ATLANTA — Spectators and athletes have barely left with their memories and medals, and already the Atlanta Olympics have become a case study on how the world's largest sporting event may evolve in the future.
Organizers, historians, and others are analyzing Atlanta's Games for what lessons they provide for Sydney in 2000, Salt Lake City in 2002, and other cities that are casting their bids for the next century.
What they've learned will likely affect everything from transportation and security to the size of the Games and how they are paid for.
"The Atlanta Games was a classroom for the International Olympic Committee (IOC), a learning experience of what to do right and what not to do," says John Lucas, professor emeritus of sport science at Pennsylvania State University in State College.
A regular carnival
Perhaps the subject that is getting the most attention is commercialization. Because the United States funnels no direct government funding to Games held on its soil, Atlanta's organizers - like those in Los Angeles in 1984 - were forced to rely on corporate sponsors to underwrite the $1.7 billion Olympic bill. While it now appears that the Atlanta Games will finish with a profit, many feel that the commercialism here went too far, giving the city a carnival-like atmosphere. As a result, the IOC has already stated it wants future Games to be partially financed by the public.
The size of the Olympics is also an issue of debate. Atlanta hosted the largest Games ever, selling 9 million tickets, inviting 197 countries, and including almost 11,000 athletes. The numbers strained this Southern metropolis of 3.5 million and raised questions as to how large the Olympics should become.
"The IOC is concerned about this growth and has been since the 1950s," says Robert Barney, director of the Centre for Olympic Studies at the University of Western Ontario in London, Ontario.
"Maybe the Olympics has to get how our libraries get - you want a new journal you cancel one; you want a new sport you cancel one. But I also know the politics of international sports federations. They wield a heavy hand" in fighting for expansion and inclusion of sports, making it difficult to reduce them, he says.
Atlanta illustrates how cities should and should not organize, some experts say. "The Atlanta Committee for the Olympic Games was made up of intelligent, hard-working, well-meaning people, but they were amateurs who learned on the job," Mr. Lucas says.
"Amateurs are no longer acceptable. There has to be a way for the IOC to hire a cadre of top-notch, highly paid professionals whose only job it is to help organizing cities for the winter and summer Games...," he says. "They would outline what they have learned in the past 25 years about security, transportation, venues, telecommunications. I see that happening in the foreseeable future."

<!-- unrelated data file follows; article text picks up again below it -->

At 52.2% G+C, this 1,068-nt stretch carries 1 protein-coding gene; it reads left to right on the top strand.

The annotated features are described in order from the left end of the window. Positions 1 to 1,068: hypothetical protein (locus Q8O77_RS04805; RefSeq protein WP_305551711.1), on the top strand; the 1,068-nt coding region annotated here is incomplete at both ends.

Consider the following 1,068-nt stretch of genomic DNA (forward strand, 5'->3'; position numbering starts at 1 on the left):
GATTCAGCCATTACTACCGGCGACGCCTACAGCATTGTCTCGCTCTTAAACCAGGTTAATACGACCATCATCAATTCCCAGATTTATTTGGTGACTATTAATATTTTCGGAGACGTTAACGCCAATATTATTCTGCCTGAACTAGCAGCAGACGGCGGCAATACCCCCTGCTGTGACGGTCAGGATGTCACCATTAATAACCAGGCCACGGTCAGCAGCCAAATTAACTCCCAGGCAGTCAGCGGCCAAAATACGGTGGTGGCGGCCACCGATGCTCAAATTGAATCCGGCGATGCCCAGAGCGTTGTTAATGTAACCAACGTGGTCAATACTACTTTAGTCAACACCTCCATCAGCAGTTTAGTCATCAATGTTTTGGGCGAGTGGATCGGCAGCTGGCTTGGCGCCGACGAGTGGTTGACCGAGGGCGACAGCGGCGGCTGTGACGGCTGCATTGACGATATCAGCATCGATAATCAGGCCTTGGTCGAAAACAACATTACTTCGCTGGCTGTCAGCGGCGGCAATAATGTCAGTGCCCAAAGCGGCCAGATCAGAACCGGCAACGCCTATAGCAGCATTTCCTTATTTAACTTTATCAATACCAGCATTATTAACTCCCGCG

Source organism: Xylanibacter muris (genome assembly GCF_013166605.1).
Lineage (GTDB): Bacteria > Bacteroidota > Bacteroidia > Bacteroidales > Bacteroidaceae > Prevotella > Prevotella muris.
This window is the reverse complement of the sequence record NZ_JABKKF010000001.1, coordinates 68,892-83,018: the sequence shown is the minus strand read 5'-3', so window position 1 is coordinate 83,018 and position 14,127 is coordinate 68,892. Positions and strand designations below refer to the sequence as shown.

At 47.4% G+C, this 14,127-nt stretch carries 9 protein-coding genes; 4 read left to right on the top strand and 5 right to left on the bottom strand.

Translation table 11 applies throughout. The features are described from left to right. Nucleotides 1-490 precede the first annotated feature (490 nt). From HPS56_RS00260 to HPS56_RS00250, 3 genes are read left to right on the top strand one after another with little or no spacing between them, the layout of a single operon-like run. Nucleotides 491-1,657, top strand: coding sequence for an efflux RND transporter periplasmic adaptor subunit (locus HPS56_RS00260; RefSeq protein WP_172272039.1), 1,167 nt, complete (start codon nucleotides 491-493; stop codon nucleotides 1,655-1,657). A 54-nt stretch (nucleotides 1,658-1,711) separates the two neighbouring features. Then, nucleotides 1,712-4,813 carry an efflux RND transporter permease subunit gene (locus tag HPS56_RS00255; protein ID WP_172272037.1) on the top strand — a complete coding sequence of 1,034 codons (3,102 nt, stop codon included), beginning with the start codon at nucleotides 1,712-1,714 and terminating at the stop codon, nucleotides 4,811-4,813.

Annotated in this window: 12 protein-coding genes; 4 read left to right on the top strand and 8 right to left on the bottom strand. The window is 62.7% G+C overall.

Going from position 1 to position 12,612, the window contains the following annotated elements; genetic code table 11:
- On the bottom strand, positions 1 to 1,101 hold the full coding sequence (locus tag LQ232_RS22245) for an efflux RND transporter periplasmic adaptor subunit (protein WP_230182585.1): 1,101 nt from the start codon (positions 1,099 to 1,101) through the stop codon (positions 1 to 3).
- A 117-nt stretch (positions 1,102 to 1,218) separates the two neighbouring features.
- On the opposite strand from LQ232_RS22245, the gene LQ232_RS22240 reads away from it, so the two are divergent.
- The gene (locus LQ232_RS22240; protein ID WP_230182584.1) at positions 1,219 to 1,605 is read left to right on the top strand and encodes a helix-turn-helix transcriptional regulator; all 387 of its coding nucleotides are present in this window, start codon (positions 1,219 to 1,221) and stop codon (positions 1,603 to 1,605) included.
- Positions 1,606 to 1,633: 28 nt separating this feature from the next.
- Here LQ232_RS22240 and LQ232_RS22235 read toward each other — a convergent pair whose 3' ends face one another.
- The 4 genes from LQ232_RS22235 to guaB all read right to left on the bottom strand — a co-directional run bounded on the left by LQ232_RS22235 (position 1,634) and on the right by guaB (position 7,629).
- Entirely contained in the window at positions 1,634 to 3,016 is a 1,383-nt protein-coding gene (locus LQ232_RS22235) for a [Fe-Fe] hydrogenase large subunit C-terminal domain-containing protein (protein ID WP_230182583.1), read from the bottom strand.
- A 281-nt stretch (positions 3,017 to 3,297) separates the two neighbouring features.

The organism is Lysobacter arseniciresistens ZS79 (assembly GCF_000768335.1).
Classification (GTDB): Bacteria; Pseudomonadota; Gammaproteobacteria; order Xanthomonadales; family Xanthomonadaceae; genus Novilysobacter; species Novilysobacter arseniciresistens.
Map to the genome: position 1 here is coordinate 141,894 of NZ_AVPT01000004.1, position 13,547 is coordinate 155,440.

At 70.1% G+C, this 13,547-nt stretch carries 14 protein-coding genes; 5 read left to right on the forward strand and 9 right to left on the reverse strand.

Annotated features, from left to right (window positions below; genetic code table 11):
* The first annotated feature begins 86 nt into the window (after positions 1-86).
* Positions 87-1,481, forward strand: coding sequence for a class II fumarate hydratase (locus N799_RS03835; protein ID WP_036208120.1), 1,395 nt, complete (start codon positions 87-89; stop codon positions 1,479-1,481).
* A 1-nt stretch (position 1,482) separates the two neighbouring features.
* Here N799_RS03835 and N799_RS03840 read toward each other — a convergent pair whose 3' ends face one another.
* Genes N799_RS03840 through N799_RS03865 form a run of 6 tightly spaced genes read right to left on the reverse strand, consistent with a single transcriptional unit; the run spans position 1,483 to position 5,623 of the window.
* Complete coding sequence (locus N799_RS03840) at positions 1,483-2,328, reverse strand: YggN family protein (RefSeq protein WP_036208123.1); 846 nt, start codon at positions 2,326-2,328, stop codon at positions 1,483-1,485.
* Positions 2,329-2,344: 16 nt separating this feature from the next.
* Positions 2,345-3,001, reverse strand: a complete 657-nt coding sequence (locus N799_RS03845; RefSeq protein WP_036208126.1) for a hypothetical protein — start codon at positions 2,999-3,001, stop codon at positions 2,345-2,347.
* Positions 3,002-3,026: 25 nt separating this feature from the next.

Almost all cities that have hosted the summer Olympics since 1972 have provided lessons on how to stage the Games, says Mr. Barney of the Centre for Olympic Studies. "Munich provided a big lesson that security had to be enhanced; Montreal that to approach commercial sponsorship is not to get an army of sponsors and charge them a nickel; Los Angeles the reverse - that you give a few sponsors exclusivity and charge them a big bundle."
Sydney for its part is taking notes. When the summer Games open Down Under in four years, the city has pledged it won't be as commercial, in part, because the Australian government is backing much of the cost. And though it is a larger city, it will entertain fewer spectators - 5.5 million tickets will go on sale, down from 11.2 million here. Security is also likely to be a top priority, especially since the bombing at Centennial Park.
Sydney and other aspiring host cities can also learn from the more positive aspects of the Atlanta Games. The venues were attractive and well-run by top professionals in the sports they were overseeing, Lucas says. And many acknowledge it will be hard to top the city's Southern hospitality. "The volunteers were far and away the best," says Lucas, who has attended the Olympics for several decades. "It is a form of outpouring of the community, and it was never done better than in Atlanta."
A flood of athletes
Atlanta also set attendance and participation records for sports, especially for women's competition. Some 3,779 female athletes participated in the Centennial Games, up 40 percent from the Barcelona Games in '92. That's a trend that is likely to continue, says Anita DeFrantz, a member of the executive board of the IOC.
In the long term, however, Atlanta's operation of the Games will take a while to review, Ms. DeFrantz says. "We'll utilize suggestions, look at good things, and analyze how things that went wrong went wrong," she says.
But Lucas contends that any changes the IOC does institute will be gradual. "Major changes in a big hurry are probably not good for the Olympic movement," he says. "But I think if nothing is done in 20 years, the Games will collapse from their own weight."